Benign paroxysmal positional vertigo (BPPV) is an inner ear disorder characterized by brief attacks of vertigo and associated nystagmus, precipitated by certain changes in head position with respect to gravity due to dislodged otoconia debris within the semicircular canals.
It is the most common cause of dizziness in ENT patients, affecting 40% of them and it is the most common cause of vertigo arising from labyrinthine dysfunction.
BPPV has got an annual incidence of 0.1%, which increases with age and the maximum incidence is at 6th decade of life. The lifetime prevalence of BPPV is 2.4%.
Benign Paroxysmal Positional Vertigo occurs both in adults and children. Females are affected more commonly than males.
Causes of Benign Paroxysmal Positional Vertigo
Various conditions are associated with triggering of a BPPV attack. Some of them include head trauma, middle ear infection, viral labyrinthitis, vestibular neuritis, ear surgery, etc. But in 50% of cases, the exact triggering factor is unknown.
In 1969 Schucknecht proposed the theory of cupulolithiasis and in 1979, Hall proposed the concept of canalolithiasis to explain the pathophysiological process of Benign Paroxysmal Positional Vertigo.
Vitamin D, Serum Calcium and Bone mineral density in BPPV
Calcium is the main component of Otoconia (balancing crystals inside inner ear), and Vitamin D is required for its regulation. It is observed that serum vitamin D levels are lower and the prevalence of vitamin D deficiency is higher among BPPV patients when compared with other normal controls.
Normally the major source of Vitamin D for the body is from the UV-B radiations in sunlight falling on the skin. In the Northern hemisphere, at latitudes greater than 40°N this sunlight-induced Vitamin D synthesis becomes effective only in April and reaches its highest concentration in September.
Low levels of vitamin D is associated with low bone mass and has a positive correlation with BPPV. In a recent study, bone mineral density score was found to be less in both women and men with idiopathic BPPV. Various other studies have also shown a positive correlation of BPPV with osteoporosis, osteopenia, and bone mass density which all are due to altered calcium metabolism.
Seasonal variation of BPPV
Much human illness shows seasonal variations due to changes in atmospheric or weather conditions.
In a previous study conducted in Boston, Massachusetts, it was observed that one’s serum vitamin D level falls during winter with the lowest values in early spring (March-May). The highest number of BPPV clinic visits in Boston were observed during these early spring.
A similar study conducted recently (2017) by Meghji in the UK concluded that serum vitamin D levels reach its lowest level in May and the highest levels in September. 30–40% of the UK population were found to have a serum Vitamin D concentration of<25nmol/L in the winter compared with only 2 to 13% in the summer. The BPPV clinic visits have also shown a positive correlation with these levels.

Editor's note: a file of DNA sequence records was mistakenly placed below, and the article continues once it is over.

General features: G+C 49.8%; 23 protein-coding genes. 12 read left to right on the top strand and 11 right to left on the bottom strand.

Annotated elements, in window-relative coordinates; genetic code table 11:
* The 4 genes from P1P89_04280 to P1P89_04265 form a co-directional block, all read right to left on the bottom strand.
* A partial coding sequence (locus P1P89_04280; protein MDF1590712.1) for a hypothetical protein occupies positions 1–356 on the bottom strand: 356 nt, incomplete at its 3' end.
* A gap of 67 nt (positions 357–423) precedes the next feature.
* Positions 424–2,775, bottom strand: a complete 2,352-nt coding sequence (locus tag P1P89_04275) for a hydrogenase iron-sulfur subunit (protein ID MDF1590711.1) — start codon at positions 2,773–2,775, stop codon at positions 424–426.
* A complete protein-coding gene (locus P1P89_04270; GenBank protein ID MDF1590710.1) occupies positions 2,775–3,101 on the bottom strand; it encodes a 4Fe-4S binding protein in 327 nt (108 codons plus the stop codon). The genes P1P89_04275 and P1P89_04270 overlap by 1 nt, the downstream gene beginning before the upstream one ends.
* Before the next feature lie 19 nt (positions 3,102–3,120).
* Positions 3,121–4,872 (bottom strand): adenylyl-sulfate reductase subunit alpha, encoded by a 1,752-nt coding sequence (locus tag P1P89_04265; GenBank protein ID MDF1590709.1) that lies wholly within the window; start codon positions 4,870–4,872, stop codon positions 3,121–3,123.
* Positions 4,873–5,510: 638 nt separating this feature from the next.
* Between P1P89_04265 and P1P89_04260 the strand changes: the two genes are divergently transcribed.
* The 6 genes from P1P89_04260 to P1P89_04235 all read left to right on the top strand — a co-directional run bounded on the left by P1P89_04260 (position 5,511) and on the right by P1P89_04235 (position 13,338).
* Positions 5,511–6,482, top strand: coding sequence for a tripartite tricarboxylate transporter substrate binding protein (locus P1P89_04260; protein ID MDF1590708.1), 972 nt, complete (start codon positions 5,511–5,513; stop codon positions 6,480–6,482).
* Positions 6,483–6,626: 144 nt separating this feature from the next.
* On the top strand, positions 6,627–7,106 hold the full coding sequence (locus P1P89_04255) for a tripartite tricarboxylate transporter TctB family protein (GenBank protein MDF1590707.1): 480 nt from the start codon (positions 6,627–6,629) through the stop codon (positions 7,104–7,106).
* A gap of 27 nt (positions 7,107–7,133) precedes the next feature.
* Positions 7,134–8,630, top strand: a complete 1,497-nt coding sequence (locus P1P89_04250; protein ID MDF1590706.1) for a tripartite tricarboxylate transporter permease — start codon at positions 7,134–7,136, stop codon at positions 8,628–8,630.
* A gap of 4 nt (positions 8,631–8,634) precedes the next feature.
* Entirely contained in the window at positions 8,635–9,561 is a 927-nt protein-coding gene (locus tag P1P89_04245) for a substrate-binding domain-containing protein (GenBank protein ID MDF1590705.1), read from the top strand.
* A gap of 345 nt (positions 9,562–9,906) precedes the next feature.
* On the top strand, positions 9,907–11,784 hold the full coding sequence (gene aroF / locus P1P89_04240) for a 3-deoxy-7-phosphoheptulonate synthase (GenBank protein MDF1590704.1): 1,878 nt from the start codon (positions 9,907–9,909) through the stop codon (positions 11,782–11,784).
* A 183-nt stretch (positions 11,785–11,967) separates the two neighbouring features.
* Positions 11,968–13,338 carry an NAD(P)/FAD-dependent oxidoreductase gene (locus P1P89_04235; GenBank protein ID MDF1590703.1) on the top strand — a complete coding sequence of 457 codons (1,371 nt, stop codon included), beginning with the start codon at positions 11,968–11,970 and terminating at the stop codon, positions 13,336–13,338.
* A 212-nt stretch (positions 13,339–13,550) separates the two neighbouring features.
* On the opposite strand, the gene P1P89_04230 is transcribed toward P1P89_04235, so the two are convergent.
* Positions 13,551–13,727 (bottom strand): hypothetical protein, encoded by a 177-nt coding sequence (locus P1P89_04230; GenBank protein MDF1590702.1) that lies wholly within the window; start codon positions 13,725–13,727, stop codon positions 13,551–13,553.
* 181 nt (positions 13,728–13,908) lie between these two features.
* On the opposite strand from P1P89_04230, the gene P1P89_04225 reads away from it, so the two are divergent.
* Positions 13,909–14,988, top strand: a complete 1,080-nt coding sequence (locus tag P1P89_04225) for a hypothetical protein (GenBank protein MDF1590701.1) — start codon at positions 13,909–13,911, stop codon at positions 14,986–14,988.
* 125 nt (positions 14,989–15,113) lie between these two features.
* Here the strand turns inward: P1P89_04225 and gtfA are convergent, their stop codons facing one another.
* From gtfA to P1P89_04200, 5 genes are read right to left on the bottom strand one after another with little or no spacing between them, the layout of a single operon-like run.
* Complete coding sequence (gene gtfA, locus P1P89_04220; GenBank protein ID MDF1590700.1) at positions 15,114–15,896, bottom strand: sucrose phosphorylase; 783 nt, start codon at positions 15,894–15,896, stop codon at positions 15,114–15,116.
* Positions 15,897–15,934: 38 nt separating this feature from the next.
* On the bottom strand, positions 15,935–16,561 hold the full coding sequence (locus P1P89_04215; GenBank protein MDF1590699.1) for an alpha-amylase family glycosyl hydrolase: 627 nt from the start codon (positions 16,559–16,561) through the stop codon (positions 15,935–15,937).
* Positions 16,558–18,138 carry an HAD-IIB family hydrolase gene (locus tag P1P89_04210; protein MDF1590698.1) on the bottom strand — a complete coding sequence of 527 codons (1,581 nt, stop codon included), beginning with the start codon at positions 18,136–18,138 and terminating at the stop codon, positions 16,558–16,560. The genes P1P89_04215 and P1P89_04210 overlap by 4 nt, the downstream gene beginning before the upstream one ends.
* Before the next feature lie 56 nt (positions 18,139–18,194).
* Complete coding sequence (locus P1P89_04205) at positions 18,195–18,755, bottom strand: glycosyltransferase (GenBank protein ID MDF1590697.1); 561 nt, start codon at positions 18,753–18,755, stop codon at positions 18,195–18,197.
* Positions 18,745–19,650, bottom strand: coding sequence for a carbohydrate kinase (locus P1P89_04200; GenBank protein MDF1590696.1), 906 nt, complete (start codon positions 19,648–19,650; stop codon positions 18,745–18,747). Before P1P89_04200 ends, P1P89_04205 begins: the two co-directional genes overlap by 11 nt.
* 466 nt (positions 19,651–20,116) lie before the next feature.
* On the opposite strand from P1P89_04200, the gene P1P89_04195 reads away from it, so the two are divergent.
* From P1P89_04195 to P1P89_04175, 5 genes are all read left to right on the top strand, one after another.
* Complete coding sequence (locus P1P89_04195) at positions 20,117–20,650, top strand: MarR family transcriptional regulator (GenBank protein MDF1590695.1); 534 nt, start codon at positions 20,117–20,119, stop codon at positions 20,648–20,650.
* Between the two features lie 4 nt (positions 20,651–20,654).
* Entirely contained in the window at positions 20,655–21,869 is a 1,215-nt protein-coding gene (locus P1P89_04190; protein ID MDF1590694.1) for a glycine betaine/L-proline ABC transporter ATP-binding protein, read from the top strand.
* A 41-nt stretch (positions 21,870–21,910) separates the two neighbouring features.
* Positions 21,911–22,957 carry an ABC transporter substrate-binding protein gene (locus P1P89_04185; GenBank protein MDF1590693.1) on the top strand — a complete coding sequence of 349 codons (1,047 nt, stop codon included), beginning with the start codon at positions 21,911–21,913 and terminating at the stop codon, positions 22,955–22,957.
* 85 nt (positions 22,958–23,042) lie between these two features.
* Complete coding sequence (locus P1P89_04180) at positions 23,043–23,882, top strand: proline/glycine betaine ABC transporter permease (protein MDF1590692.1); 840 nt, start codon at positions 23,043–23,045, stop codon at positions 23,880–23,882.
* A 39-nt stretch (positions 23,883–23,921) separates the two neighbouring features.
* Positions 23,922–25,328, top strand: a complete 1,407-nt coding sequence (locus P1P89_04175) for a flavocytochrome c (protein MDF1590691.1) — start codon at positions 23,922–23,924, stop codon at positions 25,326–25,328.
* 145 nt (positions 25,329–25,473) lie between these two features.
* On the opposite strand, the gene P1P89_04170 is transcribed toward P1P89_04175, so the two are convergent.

In another study, it was observed that BPPV group exhibited elevated values for HSV1 and adenovirus in March and May. Herpes zoster, adenovirus, and influenza virus levels were elevated in April. HSV1 levels were higher in June, and both HSV1 and CMV levels were elevated in September. These viral infections might promote BPPV attacks due to the development of vestibulopathy via viral neurolabyrinthitis.
Some studies have shown that in certain localities where climate variations are markedly evident, the highest number of BPPV patient visit to vestibular clinics occurs in cold seasons. This may be due to pathological process of rhinosinusitis or reactivation of the neurotropic virus in cold climates.
Role of Vitamin D in treatment of BPPV
Spontaneous recovery can occur in up to 50% of BPPV patients over many months to years. But opting for this is associated with poor quality of life. Active treatment with two successive canal repositioning maneuvers is associated with 90% resolution.
The beneficial effect of vitamin D therapy on severity of BPPV may be due to direct effect of vitamin D on the vestibular system or indirect effect of vitamin D, on muscle strength, fall, balance and musculoskeletal system.
BPPV is a common cause of vertigo with a high recurrence rate and having a significant negative impact on patient’s quality of life.
Though recent studies could establish that BPPV demonstrates seasonal variability with a higher number of patient visits during the spring season, when serum vitamin D levels are at the lowest levels, only little is known about the effects of vitamin D on mineralization of otoconia.
Vestibular rehabilitation with concomitant identification and management of low Vitamin D levels can improve outcomes in recurrent Benign Paroxysmal Positional Vertigo.
- Schuknecht HF. Cupulolithiasis. Arch Otolaryngol 1969;90:765-778.
- Hall SF, Ruby RR, McClure JA. The mechanics of benign paroxysmal vertigo. J Otolaryngol 1979;8:151-158.
Jeong SH, Choi SH, Kim JY, Koo JW, Kim HJ, Kim JS. Osteopenia and osteoporosis in idiopathic benign positional vertigo. Neurology. 2009 24;72(12):1069-76.
- Sheikhzadeh M, Lotfi Y, Mousavi A, Heidari B, Monadi M, Bakhshi E. Influence of supplemental vitamin D on intensity of benign paroxysmal positional vertigo: A longitudinal clinical study. Caspian J Intern Med 2016;7:93–8.
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- Hanci D, Ulusoy S, Muluk NB, Cingi C. Do viral infections have a role in benign paroxysmal positional vertigo?. B-ENT. 2014 Dec;11(3):211-8.
- Whitman GT, Baloh RW. Seasonality of benign paroxysmal positional vertigo. JAMA Otolaryngology–Head & Neck Surgery. 2015 Feb 1;141(2):188-9.